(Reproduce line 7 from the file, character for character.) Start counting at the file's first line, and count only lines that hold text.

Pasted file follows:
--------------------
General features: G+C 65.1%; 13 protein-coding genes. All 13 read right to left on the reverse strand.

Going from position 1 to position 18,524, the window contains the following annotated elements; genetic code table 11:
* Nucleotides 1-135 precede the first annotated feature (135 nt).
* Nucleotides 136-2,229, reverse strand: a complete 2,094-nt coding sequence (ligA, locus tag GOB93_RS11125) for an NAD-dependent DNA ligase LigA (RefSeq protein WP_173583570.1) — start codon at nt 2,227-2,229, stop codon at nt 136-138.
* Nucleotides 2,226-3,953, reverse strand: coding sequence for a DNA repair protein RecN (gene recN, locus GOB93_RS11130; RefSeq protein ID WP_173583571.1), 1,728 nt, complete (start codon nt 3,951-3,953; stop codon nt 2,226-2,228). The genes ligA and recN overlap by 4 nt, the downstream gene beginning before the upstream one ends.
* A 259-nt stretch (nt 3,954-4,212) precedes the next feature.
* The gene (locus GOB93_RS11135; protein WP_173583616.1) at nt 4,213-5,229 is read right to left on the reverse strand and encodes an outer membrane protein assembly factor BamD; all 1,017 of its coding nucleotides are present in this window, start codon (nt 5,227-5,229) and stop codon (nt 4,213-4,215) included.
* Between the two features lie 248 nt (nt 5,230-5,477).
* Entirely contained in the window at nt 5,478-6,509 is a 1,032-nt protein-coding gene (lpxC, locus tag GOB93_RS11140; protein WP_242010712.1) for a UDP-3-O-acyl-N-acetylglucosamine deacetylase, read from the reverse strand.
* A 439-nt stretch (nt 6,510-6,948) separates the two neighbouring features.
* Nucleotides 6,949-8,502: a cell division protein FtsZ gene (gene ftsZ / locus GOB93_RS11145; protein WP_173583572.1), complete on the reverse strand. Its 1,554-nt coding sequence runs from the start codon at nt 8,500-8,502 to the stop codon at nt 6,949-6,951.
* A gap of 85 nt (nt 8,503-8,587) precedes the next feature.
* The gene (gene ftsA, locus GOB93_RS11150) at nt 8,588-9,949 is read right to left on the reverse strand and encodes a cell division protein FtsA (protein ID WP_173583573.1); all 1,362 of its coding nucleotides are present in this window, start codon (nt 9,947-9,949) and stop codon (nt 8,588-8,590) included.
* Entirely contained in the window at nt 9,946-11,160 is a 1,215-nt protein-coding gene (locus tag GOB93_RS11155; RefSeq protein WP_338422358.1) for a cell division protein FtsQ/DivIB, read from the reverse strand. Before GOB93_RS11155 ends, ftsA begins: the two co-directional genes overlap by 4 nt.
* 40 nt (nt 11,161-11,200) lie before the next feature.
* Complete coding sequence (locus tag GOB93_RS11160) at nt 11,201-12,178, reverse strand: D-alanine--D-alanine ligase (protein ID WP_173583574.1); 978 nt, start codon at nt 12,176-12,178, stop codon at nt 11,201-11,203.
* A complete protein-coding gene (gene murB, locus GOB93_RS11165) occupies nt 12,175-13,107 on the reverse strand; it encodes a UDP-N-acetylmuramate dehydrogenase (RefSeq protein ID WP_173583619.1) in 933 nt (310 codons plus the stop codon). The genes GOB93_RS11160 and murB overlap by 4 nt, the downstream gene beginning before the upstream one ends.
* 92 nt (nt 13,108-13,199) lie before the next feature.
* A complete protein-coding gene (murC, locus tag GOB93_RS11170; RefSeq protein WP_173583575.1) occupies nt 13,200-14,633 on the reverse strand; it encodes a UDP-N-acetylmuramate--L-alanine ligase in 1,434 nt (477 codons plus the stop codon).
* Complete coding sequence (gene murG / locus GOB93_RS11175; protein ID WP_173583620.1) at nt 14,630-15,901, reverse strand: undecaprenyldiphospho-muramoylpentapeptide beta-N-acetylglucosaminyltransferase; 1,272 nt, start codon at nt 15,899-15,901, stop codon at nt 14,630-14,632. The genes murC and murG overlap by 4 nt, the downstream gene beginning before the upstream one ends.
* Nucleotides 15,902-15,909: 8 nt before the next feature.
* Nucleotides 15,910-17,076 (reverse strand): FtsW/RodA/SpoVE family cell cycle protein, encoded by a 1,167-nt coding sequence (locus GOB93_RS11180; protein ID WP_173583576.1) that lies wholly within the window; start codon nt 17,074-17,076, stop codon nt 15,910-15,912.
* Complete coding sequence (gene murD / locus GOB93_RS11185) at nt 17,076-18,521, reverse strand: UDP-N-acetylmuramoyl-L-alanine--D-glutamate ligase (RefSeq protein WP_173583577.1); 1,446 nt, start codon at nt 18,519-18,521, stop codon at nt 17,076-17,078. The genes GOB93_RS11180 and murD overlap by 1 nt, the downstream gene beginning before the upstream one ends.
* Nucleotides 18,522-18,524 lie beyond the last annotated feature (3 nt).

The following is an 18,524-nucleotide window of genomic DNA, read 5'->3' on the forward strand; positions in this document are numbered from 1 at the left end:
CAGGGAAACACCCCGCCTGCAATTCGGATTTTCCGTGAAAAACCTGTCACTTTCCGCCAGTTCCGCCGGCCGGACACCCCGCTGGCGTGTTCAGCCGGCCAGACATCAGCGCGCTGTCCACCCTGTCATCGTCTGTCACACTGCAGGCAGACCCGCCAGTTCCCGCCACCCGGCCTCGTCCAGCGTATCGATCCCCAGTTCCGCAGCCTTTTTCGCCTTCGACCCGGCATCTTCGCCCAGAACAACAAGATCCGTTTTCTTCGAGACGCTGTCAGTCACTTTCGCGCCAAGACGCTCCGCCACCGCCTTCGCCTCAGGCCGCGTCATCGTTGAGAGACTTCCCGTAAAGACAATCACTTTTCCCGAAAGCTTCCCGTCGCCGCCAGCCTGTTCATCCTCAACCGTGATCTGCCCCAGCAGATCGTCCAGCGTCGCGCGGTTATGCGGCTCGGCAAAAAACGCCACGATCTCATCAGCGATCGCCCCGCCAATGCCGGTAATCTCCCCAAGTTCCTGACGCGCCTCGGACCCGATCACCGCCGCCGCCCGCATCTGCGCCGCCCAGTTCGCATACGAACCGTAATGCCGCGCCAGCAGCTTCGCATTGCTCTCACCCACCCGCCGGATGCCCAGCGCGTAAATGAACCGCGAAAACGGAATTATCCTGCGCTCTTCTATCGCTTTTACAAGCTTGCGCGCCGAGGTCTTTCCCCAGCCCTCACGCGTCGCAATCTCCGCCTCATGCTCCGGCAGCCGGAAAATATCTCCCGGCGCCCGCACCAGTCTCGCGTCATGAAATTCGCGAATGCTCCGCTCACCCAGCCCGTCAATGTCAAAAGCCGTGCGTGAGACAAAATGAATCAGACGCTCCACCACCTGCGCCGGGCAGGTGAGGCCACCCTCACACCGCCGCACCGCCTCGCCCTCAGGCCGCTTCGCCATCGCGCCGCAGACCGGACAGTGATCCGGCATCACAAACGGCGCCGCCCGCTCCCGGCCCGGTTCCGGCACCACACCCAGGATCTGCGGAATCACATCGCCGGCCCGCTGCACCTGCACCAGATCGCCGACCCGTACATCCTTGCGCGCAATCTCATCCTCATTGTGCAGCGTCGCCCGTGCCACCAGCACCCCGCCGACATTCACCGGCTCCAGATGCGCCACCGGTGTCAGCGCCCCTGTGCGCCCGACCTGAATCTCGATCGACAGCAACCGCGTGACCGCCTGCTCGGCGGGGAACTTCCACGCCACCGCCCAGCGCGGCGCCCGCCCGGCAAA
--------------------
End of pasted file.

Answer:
* The gene (locus GOB93_RS11135; protein WP_173583616.1) at nt 4,213-5,229 is read right to left on the reverse strand and encodes an outer membrane protein assembly factor BamD; all 1,017 of its coding nucleotides are present in this window, start codon (nt 5,227-5,229) and stop codon (nt 4,213-4,215) included.